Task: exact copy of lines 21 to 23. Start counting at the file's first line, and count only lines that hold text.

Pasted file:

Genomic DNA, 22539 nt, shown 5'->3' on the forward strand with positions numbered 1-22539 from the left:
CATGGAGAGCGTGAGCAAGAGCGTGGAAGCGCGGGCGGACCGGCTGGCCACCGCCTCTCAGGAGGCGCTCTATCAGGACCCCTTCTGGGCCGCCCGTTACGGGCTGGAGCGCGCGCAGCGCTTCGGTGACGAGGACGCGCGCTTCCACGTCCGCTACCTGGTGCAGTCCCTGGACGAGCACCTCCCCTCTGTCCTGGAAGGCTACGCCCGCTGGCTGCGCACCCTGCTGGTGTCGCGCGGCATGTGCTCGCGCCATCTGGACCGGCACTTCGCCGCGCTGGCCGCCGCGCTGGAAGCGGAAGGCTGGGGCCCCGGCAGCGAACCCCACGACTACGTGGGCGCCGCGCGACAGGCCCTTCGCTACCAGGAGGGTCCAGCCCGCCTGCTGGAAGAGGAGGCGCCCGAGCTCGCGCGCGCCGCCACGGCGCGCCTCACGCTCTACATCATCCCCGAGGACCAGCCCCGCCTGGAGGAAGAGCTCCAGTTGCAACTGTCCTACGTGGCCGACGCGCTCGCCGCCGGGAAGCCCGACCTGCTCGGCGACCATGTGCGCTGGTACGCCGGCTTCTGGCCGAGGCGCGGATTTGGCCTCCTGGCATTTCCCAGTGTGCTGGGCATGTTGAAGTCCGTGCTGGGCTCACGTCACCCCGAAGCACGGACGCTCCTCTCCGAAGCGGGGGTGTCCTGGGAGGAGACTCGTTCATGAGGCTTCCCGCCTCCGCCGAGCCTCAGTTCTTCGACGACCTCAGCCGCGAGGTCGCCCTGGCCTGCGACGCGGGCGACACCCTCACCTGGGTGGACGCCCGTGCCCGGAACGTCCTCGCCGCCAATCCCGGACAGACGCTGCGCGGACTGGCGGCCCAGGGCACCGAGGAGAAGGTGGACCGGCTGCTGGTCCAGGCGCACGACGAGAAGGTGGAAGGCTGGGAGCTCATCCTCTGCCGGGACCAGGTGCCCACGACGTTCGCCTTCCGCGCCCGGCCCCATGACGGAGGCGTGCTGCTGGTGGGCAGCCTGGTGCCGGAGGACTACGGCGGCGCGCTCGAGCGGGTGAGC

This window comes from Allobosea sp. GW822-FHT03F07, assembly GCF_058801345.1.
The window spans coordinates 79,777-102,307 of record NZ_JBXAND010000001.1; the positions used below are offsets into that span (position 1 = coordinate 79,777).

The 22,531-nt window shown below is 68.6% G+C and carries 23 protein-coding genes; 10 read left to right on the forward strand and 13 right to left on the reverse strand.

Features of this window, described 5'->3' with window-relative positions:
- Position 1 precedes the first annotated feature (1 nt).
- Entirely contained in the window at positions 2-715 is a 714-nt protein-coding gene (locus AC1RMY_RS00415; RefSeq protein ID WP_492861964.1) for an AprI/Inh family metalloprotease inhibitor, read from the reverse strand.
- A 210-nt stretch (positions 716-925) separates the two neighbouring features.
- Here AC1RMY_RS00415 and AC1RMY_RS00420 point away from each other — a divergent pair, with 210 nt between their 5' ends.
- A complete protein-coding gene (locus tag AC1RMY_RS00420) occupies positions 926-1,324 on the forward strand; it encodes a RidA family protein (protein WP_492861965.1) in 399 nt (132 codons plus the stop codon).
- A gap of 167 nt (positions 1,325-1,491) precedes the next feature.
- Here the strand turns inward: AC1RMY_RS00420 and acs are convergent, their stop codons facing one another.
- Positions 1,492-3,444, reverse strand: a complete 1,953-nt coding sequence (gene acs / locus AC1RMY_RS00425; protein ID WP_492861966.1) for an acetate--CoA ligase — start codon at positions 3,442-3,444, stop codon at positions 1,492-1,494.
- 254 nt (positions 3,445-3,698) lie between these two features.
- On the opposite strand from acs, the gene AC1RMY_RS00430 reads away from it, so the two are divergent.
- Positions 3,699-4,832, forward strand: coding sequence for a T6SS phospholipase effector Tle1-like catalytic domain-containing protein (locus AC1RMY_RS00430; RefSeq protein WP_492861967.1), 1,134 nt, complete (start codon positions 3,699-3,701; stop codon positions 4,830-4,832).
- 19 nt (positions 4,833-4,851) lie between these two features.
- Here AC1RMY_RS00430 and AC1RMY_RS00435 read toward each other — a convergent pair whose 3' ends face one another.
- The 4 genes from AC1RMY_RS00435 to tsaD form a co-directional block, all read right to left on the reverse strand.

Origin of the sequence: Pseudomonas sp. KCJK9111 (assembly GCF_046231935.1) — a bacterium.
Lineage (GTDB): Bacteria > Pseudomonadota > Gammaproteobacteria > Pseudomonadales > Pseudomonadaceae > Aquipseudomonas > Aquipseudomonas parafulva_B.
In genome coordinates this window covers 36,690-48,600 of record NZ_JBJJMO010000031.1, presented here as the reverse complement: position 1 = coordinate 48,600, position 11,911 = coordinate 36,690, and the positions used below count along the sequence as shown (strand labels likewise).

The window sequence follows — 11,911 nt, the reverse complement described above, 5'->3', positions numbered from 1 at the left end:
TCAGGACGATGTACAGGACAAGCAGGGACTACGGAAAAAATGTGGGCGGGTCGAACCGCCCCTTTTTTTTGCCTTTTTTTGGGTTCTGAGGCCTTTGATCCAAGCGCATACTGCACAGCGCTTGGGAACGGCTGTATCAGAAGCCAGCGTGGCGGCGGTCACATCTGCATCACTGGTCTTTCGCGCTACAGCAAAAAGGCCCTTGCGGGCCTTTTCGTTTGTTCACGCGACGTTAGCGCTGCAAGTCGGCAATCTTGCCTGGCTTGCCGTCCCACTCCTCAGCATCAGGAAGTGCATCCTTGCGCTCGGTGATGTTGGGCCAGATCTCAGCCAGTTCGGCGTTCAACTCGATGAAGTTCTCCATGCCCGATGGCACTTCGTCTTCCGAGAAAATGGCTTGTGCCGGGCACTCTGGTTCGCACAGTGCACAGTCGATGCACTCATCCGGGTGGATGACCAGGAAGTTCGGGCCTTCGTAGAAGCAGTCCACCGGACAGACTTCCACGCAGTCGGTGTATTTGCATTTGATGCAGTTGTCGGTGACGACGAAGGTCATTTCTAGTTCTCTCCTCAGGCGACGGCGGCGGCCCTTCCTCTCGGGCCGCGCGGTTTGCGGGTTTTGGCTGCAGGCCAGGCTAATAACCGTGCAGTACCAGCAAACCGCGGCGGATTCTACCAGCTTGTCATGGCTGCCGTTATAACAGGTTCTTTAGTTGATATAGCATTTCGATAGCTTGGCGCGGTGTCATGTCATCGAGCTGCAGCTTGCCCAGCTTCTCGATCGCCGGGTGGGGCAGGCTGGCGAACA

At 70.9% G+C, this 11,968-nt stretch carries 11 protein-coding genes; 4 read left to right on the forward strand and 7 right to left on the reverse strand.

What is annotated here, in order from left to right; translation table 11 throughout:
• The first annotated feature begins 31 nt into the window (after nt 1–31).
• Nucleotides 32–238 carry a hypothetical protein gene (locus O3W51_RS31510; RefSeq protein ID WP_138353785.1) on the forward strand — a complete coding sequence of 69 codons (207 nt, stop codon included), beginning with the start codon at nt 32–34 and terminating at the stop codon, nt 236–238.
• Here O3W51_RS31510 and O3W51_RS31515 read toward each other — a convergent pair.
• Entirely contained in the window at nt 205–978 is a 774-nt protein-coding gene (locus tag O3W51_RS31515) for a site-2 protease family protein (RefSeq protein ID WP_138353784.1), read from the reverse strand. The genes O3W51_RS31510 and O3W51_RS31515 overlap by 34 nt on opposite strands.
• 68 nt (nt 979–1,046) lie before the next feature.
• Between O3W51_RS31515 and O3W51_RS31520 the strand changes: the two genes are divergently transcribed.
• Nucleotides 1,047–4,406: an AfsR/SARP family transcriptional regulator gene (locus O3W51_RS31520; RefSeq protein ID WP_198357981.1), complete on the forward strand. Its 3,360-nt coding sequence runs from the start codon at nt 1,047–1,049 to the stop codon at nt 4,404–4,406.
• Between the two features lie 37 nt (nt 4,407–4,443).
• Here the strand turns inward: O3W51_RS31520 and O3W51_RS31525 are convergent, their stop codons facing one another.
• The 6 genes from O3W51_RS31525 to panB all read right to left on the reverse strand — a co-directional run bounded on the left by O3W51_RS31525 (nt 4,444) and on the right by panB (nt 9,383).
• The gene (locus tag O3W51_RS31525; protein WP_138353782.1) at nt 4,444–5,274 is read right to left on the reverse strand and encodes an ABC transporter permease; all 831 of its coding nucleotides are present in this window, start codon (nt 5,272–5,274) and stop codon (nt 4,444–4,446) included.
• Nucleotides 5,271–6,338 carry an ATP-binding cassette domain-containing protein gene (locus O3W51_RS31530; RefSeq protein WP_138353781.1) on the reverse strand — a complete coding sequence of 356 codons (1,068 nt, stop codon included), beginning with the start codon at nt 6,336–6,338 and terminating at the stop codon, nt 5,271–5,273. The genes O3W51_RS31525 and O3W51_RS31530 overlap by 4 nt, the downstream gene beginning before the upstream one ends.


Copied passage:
Origin of the sequence: Pseudomonas sp. KCJK9111 (assembly GCF_046231935.1) — a bacterium.
Lineage (GTDB): Bacteria > Pseudomonadota > Gammaproteobacteria > Pseudomonadales > Pseudomonadaceae > Aquipseudomonas > Aquipseudomonas parafulva_B.
In genome coordinates this window covers 36,690-48,600 of record NZ_JBJJMO010000031.1, presented here as the reverse complement: position 1 = coordinate 48,600, position 11,911 = coordinate 36,690, and the positions used below count along the sequence as shown (strand labels likewise).